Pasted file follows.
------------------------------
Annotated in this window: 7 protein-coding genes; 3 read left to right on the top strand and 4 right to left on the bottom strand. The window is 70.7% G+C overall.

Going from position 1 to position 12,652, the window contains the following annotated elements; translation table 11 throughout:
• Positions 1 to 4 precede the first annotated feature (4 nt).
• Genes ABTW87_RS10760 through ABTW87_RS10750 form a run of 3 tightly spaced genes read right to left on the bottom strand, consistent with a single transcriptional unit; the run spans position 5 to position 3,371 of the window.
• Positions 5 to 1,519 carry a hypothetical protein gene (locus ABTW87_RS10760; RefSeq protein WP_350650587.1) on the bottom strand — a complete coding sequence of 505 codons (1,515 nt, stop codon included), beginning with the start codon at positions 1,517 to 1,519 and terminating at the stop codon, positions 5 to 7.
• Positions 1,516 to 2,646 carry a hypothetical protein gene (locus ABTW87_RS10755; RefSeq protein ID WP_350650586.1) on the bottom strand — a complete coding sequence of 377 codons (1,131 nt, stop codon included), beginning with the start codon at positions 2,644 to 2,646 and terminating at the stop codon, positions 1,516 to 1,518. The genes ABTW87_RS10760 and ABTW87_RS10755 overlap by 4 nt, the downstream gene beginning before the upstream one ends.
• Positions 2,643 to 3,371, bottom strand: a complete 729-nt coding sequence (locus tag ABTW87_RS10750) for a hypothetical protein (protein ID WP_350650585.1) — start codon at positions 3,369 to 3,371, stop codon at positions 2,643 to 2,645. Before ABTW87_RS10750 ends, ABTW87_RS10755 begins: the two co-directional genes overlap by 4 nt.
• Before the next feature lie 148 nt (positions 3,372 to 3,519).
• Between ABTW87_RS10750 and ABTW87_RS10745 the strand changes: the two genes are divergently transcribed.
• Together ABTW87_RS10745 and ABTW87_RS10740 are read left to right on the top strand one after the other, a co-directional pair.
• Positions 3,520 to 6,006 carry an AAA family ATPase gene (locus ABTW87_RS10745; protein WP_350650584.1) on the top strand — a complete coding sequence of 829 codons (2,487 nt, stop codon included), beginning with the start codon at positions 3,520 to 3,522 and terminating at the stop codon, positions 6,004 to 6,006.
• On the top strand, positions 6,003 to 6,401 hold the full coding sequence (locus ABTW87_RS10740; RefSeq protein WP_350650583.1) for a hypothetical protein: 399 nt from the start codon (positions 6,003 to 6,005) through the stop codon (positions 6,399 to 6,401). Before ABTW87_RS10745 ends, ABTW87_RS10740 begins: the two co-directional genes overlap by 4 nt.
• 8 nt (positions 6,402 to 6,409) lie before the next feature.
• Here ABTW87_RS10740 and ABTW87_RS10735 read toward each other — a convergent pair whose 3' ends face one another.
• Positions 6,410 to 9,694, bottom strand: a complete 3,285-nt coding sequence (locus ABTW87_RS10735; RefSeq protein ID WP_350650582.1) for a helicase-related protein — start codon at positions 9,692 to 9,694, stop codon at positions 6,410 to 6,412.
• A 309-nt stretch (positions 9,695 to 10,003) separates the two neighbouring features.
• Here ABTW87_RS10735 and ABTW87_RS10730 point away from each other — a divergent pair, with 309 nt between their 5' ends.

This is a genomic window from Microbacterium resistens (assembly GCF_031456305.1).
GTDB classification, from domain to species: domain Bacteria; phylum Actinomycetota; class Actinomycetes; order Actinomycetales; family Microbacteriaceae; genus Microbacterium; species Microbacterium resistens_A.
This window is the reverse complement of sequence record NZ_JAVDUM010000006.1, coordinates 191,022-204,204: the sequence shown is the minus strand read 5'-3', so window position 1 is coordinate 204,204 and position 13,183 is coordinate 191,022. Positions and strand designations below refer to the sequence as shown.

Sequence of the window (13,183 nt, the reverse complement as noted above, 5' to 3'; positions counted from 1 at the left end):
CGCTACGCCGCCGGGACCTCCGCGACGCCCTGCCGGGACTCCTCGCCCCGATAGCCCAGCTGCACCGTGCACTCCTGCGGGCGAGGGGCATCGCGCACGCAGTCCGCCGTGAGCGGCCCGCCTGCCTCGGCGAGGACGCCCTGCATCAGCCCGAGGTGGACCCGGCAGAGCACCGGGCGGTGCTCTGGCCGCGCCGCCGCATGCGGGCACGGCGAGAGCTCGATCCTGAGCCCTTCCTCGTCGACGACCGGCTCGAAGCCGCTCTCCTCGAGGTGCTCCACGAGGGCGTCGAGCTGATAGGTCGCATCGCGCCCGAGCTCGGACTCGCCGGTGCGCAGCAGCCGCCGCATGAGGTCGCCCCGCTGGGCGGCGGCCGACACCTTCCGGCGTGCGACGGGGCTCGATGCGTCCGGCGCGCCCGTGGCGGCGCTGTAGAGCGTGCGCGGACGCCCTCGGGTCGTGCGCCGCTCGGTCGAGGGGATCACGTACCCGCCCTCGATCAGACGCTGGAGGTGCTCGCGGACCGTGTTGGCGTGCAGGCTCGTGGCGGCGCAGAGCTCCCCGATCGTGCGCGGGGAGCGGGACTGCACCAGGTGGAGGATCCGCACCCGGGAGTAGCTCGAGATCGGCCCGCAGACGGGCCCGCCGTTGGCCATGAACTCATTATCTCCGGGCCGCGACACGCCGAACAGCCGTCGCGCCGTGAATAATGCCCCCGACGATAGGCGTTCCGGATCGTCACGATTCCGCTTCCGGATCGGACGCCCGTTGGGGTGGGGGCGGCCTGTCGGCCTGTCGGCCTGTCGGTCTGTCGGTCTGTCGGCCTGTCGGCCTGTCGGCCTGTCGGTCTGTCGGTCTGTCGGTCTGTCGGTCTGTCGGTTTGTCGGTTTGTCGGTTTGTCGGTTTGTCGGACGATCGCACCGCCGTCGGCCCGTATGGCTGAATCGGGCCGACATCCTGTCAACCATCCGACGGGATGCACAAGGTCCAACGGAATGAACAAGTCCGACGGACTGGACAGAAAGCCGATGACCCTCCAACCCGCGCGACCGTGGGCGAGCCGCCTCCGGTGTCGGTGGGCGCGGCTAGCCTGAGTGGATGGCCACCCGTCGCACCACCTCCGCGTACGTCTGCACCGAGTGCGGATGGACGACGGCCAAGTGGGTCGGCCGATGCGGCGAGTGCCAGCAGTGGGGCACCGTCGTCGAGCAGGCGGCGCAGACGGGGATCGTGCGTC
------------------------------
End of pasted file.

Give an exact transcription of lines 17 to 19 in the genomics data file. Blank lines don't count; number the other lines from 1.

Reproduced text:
• Here ABTW87_RS10735 and ABTW87_RS10730 point away from each other — a divergent pair, with 309 nt between their 5' ends.

This is a genomic window from Microbacterium resistens (assembly GCF_031456305.1).
GTDB classification, from domain to species: domain Bacteria; phylum Actinomycetota; class Actinomycetes; order Actinomycetales; family Microbacteriaceae; genus Microbacterium; species Microbacterium resistens_A.